Mentions: The manually curated method indicates that the evidence in a publication has been individually reviewed to generate an annotation. Types of evidence can include experimental results in published literature that focuses on single genes or small sets of genes, author statements in a publication and sequence similarities that have been analyzed by the authors [for examples, see (12,13) shown in Figure 1B)].Figure 1.


Gene Ontology annotations at SGD: new data sources and annotation methods.

Hong EL, Balakrishnan R, Dong Q, Christie KR, Park J, Binkley G, Costanzo MC, Dwight SS, Engel SR, Fisk DG, Hirschman JE, Hitz BC, Krieger CJ, Livstone MS, Miyasato SR, Nash RS, Oughtred R, Skrzypek MS, Weng S, Wong ED, Zhu KK, Dolinski K, Botstein D, Cherry JM - Nucleic Acids Res. (2007)

Modifications to SGD interfaces to display the different GO annotation methods and data sources. (A) Manually curated and high-throughput GO annotations are individually listed on the Locus Summary, and the computational GO annotations are available by the ‘View Computational GO annotations’ hyperlink. (B) The phrase ‘GO Evidence and References’ hyperlinks to the GO Annotations page, which is subdivided into three sections listing the reference and evidence code for each annotation, as well as additional supporting data used to make the prediction, such as the InterPro domain and the source of the data. (C) From the Locus Summary and the GO Annotation pages, each GO term is hyperlinked to its GO Term page, which lists every gene annotated to that term in SGD and provides the definition, any synonyms and a graphical representation of the GO structure for that GO term. A table summarizes the number of genes annotated to that term using each annotation method, and includes links to download data. Below this table, the genes annotated to this term are listed along with their relevant reference, evidence code and annotation method.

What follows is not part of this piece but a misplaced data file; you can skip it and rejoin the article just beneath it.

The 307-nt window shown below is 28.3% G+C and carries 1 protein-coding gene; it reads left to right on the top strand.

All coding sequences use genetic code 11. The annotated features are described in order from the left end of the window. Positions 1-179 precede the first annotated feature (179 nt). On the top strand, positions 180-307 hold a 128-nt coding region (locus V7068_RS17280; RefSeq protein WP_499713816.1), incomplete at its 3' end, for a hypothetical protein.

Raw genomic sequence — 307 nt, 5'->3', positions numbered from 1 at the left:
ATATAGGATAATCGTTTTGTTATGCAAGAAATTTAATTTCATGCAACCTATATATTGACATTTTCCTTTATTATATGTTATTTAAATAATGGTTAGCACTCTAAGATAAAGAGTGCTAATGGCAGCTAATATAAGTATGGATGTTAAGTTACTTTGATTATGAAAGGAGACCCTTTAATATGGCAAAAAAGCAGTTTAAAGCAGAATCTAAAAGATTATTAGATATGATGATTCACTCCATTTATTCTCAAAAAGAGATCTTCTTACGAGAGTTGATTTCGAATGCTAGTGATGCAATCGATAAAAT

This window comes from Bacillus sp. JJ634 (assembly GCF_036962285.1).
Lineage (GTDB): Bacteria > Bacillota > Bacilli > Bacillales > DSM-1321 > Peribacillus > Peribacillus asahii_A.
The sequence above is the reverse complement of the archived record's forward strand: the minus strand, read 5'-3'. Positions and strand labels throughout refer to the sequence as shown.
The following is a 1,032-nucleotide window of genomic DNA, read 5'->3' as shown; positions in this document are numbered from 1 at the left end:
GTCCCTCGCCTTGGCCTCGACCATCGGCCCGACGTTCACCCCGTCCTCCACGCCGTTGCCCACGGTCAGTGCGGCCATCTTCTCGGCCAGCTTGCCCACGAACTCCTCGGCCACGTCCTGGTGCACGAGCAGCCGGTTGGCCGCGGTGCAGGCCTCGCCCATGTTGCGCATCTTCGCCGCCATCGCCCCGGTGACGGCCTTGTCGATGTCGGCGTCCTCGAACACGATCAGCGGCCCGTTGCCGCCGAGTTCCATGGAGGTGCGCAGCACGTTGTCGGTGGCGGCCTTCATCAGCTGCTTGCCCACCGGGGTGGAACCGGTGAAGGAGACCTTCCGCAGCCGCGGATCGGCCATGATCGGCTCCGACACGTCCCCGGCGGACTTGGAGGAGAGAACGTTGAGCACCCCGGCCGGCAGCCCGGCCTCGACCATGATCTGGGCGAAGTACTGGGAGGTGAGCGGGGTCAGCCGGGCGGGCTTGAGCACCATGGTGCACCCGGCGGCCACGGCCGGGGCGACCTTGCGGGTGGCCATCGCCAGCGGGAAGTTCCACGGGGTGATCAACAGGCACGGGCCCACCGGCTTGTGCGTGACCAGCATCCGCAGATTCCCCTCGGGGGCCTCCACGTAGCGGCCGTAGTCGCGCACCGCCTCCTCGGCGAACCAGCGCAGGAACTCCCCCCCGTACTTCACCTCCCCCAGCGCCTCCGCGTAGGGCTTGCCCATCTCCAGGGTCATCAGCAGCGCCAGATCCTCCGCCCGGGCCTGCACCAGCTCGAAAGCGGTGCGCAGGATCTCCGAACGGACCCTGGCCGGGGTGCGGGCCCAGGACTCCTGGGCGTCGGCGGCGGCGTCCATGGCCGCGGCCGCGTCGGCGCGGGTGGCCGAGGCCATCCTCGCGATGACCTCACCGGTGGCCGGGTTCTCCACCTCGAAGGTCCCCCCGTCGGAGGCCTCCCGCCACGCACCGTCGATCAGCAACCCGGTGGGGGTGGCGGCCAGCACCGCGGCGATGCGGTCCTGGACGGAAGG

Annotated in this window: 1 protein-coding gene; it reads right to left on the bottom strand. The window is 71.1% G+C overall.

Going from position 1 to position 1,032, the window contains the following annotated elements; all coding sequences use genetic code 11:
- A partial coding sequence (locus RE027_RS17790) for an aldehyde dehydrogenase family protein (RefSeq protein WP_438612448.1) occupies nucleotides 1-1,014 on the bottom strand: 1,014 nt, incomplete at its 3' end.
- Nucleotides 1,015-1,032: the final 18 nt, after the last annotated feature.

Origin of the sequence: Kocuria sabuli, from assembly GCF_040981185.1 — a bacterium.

© Copyright Policy - creative-commons
Related In: Results  -  Collection

License
Show All Figures
getmorefigures.php?uid=PMC2238894&req=5